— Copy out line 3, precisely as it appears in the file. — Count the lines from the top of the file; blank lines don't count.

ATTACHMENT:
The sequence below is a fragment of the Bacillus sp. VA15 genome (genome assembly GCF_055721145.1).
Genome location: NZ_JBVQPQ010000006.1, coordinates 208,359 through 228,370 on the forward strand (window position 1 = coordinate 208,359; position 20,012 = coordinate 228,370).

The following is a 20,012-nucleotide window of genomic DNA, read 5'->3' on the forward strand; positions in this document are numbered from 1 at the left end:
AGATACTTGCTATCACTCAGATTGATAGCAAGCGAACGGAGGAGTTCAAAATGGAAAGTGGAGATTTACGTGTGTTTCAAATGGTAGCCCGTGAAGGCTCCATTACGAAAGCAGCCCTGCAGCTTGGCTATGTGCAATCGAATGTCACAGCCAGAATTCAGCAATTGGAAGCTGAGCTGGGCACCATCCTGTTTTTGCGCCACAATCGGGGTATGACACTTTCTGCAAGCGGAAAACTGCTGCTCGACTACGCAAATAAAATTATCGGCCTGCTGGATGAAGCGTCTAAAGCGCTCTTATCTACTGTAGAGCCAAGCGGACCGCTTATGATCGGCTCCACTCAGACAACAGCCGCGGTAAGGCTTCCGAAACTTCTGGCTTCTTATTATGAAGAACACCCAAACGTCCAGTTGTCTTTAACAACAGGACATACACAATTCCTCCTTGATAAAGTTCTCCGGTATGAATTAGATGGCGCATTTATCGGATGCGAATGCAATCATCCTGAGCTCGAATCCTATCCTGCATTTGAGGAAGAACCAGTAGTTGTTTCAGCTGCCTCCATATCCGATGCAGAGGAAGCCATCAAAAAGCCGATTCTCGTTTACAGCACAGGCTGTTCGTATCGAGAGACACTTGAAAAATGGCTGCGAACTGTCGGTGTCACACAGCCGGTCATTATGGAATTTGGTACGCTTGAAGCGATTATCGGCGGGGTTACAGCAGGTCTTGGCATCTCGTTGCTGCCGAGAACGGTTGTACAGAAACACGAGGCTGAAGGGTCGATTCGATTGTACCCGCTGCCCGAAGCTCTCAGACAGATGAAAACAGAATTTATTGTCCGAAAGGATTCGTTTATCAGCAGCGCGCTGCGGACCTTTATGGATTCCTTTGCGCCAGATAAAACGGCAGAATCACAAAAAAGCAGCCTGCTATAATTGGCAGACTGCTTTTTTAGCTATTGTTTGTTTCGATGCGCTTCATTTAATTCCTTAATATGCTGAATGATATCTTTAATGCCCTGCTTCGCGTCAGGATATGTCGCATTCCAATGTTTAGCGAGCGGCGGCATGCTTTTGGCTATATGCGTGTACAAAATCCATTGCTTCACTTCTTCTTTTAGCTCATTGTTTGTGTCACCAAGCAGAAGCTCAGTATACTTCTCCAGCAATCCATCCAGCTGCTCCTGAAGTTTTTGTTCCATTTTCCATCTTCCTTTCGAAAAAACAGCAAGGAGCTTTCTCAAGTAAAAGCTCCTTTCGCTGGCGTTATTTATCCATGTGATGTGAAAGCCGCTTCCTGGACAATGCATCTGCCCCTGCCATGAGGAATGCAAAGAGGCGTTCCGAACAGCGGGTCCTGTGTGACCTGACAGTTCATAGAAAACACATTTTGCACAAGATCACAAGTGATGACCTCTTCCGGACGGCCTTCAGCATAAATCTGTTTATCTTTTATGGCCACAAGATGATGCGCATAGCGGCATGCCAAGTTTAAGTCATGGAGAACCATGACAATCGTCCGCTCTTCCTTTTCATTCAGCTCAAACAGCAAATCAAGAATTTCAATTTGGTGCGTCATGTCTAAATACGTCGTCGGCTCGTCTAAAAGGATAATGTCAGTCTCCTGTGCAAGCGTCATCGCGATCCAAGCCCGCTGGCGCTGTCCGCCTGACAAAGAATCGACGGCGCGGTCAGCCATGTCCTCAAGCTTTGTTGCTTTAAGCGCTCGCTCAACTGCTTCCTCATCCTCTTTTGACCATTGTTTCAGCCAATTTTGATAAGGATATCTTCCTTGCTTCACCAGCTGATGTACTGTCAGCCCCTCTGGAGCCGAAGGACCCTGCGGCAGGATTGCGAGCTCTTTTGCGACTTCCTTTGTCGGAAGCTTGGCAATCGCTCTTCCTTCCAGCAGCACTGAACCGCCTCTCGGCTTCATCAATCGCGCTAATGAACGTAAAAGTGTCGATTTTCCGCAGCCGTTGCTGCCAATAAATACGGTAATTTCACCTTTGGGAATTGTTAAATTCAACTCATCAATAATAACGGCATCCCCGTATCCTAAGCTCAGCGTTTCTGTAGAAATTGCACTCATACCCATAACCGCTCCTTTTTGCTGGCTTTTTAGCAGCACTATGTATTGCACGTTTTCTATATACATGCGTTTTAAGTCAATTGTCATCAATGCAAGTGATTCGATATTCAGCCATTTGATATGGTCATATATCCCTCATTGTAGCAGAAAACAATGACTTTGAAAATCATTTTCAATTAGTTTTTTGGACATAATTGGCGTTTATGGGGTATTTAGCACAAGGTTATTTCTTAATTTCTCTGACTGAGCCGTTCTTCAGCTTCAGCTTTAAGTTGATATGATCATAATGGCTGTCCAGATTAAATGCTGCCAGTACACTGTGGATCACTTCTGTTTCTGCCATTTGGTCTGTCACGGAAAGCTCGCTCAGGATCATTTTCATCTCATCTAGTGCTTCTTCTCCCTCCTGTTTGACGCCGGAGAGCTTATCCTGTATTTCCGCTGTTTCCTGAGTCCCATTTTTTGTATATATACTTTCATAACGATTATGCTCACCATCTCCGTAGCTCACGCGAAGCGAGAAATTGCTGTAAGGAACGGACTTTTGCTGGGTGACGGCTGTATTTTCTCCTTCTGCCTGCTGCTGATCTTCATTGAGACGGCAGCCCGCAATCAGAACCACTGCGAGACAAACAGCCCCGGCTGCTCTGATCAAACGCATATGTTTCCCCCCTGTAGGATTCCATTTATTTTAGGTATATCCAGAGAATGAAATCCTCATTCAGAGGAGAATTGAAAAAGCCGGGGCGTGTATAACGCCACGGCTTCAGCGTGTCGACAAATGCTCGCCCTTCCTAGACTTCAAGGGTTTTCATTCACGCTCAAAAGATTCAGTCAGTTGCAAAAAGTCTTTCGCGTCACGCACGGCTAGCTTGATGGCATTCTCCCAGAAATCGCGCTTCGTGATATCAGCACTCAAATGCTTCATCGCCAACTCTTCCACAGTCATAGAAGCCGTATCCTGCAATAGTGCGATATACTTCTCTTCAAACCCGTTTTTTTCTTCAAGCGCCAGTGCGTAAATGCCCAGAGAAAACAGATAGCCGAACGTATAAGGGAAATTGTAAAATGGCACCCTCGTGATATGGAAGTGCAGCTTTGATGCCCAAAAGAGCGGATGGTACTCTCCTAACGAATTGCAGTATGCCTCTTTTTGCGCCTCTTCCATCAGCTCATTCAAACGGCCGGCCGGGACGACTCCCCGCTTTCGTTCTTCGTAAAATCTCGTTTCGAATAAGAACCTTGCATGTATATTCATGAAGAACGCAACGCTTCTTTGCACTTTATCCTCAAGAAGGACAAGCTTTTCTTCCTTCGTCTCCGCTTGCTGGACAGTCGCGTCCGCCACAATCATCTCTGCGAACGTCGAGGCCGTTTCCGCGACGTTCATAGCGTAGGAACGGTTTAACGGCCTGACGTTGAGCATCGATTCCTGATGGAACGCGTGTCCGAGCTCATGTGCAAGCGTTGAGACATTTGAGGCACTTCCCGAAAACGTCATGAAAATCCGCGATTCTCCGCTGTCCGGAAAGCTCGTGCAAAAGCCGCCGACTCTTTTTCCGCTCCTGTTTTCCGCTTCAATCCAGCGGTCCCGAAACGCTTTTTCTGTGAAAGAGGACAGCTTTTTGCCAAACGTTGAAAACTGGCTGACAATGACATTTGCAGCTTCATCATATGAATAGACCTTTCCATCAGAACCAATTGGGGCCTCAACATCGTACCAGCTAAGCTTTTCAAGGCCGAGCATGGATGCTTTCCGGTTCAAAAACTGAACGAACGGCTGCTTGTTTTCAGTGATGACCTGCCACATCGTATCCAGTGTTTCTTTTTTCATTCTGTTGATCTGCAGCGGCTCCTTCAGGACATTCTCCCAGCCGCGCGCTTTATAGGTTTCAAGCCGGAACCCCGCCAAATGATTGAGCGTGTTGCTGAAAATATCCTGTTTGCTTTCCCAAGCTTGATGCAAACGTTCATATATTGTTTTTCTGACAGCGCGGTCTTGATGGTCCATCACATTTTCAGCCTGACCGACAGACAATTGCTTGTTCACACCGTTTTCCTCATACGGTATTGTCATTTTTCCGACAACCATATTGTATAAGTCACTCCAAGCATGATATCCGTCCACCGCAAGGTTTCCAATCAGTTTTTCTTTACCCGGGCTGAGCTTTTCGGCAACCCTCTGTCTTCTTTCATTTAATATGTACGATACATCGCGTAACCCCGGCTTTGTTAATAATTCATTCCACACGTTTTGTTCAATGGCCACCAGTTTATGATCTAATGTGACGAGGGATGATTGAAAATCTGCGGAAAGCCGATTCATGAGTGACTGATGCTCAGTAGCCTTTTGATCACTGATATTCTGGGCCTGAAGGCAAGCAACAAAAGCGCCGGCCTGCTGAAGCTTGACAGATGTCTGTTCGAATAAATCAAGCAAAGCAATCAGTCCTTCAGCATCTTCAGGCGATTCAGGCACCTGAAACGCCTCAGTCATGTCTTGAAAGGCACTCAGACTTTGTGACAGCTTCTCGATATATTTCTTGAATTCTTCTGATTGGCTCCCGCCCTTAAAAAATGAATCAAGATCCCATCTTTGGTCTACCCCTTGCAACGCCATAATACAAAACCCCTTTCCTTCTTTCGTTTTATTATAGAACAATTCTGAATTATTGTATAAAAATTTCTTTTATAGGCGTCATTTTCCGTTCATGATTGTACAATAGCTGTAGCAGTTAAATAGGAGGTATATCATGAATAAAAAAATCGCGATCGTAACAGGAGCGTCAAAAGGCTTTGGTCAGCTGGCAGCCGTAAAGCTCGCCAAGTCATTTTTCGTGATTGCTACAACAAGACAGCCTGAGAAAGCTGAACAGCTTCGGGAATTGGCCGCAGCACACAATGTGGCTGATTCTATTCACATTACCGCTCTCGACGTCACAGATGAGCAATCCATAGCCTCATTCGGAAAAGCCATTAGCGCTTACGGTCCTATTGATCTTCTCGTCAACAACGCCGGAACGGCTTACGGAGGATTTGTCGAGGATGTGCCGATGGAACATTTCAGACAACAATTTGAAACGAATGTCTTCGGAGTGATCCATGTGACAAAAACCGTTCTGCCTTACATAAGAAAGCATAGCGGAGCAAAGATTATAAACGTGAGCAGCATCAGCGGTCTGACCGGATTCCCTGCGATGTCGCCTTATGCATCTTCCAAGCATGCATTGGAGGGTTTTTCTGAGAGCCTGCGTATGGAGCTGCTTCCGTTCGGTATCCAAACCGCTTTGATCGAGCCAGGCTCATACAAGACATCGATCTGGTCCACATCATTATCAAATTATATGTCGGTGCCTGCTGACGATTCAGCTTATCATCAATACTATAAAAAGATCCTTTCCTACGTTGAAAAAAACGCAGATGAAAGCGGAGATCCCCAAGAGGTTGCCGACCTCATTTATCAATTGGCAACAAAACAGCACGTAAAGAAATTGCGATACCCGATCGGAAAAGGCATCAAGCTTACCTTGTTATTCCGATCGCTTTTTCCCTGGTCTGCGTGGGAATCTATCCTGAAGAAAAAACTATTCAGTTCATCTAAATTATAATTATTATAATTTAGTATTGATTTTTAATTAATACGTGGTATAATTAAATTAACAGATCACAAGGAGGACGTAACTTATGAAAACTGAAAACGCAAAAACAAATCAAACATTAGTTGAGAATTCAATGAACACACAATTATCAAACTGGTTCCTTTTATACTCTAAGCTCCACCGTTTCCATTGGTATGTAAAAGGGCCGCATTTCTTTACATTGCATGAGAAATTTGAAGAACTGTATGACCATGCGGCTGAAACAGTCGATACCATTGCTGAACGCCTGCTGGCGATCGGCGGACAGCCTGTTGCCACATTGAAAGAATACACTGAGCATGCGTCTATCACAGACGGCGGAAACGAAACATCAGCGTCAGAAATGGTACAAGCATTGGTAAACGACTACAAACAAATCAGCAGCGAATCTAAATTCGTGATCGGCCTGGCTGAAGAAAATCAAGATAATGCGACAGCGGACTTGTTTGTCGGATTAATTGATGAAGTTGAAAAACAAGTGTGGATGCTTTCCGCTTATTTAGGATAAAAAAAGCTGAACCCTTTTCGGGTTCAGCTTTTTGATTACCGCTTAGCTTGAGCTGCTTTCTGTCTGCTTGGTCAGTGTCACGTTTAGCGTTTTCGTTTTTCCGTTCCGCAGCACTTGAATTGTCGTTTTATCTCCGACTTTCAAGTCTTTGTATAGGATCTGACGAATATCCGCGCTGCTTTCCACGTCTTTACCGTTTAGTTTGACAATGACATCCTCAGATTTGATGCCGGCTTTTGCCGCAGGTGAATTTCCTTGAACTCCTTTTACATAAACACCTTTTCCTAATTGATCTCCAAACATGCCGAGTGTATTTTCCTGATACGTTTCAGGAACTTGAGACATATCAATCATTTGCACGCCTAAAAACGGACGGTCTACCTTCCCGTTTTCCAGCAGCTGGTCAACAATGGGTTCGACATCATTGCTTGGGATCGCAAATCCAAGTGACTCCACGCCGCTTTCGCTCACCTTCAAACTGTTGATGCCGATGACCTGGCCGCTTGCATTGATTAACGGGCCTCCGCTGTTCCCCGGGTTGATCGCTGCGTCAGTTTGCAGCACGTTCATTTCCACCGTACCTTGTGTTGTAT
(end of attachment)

The following is a 20,012-nucleotide window of genomic DNA, read 5'->3' on the forward strand; positions in this document are numbered from 1 at the left end: